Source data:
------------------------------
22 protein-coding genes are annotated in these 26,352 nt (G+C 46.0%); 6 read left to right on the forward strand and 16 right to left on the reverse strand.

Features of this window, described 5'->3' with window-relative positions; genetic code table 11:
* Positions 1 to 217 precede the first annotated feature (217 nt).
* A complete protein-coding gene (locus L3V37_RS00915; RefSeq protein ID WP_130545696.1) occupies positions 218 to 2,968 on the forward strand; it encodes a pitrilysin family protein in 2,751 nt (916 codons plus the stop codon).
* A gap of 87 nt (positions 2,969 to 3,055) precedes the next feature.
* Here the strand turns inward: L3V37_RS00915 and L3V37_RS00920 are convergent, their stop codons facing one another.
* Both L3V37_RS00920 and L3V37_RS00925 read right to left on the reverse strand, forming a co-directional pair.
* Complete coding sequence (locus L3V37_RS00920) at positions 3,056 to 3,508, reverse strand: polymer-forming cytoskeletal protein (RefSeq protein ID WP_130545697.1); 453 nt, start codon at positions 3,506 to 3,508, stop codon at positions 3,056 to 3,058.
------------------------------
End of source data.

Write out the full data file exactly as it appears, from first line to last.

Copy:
22 protein-coding genes are annotated in these 26,352 nt (G+C 46.0%); 6 read left to right on the forward strand and 16 right to left on the reverse strand.

Features of this window, described 5'->3' with window-relative positions; genetic code table 11:
* Positions 1 to 217 precede the first annotated feature (217 nt).
* A complete protein-coding gene (locus L3V37_RS00915; RefSeq protein ID WP_130545696.1) occupies positions 218 to 2,968 on the forward strand; it encodes a pitrilysin family protein in 2,751 nt (916 codons plus the stop codon).
* A gap of 87 nt (positions 2,969 to 3,055) precedes the next feature.
* Here the strand turns inward: L3V37_RS00915 and L3V37_RS00920 are convergent, their stop codons facing one another.
* Both L3V37_RS00920 and L3V37_RS00925 read right to left on the reverse strand, forming a co-directional pair.
* Complete coding sequence (locus L3V37_RS00920) at positions 3,056 to 3,508, reverse strand: polymer-forming cytoskeletal protein (RefSeq protein ID WP_130545697.1); 453 nt, start codon at positions 3,506 to 3,508, stop codon at positions 3,056 to 3,058.